The Homebirth In Nigeria: The corona virus pandemic has turn many breadwinners to a sit-at-home making their wives and extended families taking over as breadwinners, husbands can no longer make ends meet loosing their bearing in the midst of the Nigerian economic somersaults, insecurity, kidnapping, and scarcity of essential commodities. A high number of births take place in the home, such Home Deliveries in Northern Nigeria are making the Traditional Birth Attendant’s, friends and relatives played the strongest immediate postpartum roles; thereby retaining mostly the unsafe umbilical cord care practices which are so deadly but still persists. These uneducated traditional birth attendants use razor blades and dirty tools to cut the umbilical cords unknowingly giving the new born blood poisoning or tetanus with the use of ash, charcoal, baby powder, dust, dirty hot compress, cow dung and chicken droppings to treat the baby’s umbilical cord, oftentimes ruptures the uterus by pulling out the placenta instead of waiting for it to come out naturally. Increasing the risk of rising “eclampsia” which is a life threatening spike in blood pressure that also puts both mother and child in danger; with inadequate proper care, it is unlikely that either the mother or child would survive such delivery. A lot of couples still engage in such practices of home birth which at times is due to illiteracy, poverty, cultural practices and a shortage of primary healthcare services forcing more women in Nigeria to seek the help of untrained traditional birth attendants called the “ungozoma” despite the risks and life threatening infections, with complications leading to death. Other reasons given is that men in the north prefer their wives to give birth at home due to culture and religion, not wanting “other men” health workers to see their wives nakedness; so arrangement for an elderly female birth attendant to deliver babies at home are made. These elderly women serve as local birth attendant to pregnant women and most of them practice from home with no formal training; the expectant mothers are given local herbs to drink with claims that it will aid her birth and helps her body to heal quickly, and despite all the dangers involved in traditional home births most women take the risk because they are affordable and the services of the “ungozoma” are paid in foodstuffs and token gifts.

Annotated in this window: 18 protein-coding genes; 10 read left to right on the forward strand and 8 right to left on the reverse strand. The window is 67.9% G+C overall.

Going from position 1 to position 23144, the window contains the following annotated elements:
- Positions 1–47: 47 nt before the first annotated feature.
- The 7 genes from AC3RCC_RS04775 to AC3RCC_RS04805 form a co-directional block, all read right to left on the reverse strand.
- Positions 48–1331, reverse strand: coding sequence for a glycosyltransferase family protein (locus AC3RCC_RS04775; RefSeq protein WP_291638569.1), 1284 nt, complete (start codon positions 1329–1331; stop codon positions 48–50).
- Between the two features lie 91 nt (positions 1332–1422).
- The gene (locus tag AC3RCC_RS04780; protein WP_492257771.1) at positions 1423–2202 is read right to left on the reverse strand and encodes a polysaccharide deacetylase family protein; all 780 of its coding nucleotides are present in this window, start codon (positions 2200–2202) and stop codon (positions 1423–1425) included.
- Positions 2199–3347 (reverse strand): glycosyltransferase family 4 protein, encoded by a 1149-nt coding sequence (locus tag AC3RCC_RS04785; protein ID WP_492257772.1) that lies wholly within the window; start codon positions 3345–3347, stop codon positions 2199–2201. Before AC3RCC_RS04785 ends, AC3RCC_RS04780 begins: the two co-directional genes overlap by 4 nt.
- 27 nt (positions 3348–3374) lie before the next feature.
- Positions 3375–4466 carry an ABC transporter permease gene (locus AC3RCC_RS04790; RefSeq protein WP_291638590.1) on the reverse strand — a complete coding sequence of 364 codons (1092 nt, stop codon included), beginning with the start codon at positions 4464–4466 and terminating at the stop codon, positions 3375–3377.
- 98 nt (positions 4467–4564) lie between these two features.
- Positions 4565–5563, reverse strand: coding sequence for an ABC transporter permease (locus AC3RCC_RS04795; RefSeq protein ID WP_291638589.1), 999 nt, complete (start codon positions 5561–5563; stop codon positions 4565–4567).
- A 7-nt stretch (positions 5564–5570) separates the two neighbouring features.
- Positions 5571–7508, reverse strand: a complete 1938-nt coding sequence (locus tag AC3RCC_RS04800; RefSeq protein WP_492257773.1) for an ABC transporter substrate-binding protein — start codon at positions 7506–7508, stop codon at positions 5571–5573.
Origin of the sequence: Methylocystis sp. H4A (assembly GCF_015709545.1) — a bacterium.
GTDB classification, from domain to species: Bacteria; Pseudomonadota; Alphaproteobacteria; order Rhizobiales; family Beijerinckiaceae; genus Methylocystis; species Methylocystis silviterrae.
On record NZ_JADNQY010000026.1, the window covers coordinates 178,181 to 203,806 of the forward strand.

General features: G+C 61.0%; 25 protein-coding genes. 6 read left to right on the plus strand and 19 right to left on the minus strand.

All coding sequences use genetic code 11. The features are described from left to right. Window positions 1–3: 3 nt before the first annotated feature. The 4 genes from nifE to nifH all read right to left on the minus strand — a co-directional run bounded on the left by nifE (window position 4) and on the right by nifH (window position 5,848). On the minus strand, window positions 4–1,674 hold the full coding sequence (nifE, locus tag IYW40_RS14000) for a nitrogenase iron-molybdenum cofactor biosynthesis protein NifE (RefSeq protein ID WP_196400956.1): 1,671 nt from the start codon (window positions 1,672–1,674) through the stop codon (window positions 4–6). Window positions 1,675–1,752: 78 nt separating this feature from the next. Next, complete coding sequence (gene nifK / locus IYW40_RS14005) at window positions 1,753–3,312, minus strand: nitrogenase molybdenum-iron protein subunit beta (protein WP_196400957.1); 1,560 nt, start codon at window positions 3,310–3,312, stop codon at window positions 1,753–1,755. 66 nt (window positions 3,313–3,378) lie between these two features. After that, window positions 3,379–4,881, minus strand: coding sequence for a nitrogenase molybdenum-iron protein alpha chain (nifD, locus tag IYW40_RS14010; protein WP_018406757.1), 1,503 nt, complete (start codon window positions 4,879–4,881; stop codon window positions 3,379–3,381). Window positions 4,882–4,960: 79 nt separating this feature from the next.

The Naming Ceremony: A newborn naming ceremony is an important event in the life of every family during which the baby’s immediate and extended family gather to name the new-born. In Nigeria baby’s naming ceremony is either a cultural affair or a religious rite, but Nigerians are deep into traditions and cultural practices in all their celebrations; Nigerians celebrate naming ceremonies elaborately especially the traditional ones when the newborn turns out to be a baby “boy” the most prefer child of a family in Nigeria. A unique cultural practice in Northern Nigeria observed in most tribes, is that a mother MUST withholds expressions of love for her first child by not calling him or her by name, which is most common for the first child of a new couple. Also, forbidden is calling the first born by his name because of the “respected elder” the child is named after which makes the child a namesake of the parents of either the groom or bride. Instead the child is called baba meaning father if named after the father; same applies to the females “Ummi” or “Mama”, and if named after the grandparent he is then automatically called “kaka” the grandfather commonly known as “Abba” or “Baba” meaning father, to show respect for the person he was named after.

The Bathing Of Nursing Mother And Her Baby is “wankan jego” meaning the bathing: In the northern Nigeria, the new mother goes back to her parent’s home to be taken care of by her mom, or a female family member will visits every day to care for her, because it is important for the new mothers to find time to regain their health and strength, by taking care of their bodies and baby. Important also is for them to get adequate rest, and assistance handling the newborn from family and friends. Immediately a woman puts to birth a culture of collecting firewood for the boiling water takes place which will be used for her daily bath and her new born baby, it is a customary practice for a mother-to-be or a new mother to sleep in an overheated room and must take bath in very hot water known as “wankan jego” to keep out the cold. An elderly woman given such a duty uses a bundle of leafy twigs of the Neem Trees; dips it in very hot water and splash it over the new mother which is so painful and at times she screams out of pain, such baths often causes severe scalds, and even if she is lucky to give birth in the hospital she must still undergo the “wankan jego” after she is discharge. Birthing the new born is quite different from the nursing mother, here the new baby is thoroughly scrub all over to remove all afterbirth that might cling to his or her skin believing that if that is not properly done, the new born will have smelly body odour, after which the elderly woman will pick and raise up the new born by the feet, head facing down then shakes him or her until a scream is heard. It is necessary to look deep into this cultural ritual to find other effective ways of avoiding burns during such bathing; all hot water must first be tested by dipping hands in it for safety before using the bath water. An the end of the forty days of “wankan jego” the elder woman is rewarded with food items, clothing materials, wax wrappers, snacks, kola nuts, cosmetics and cash money as a thank you gifts.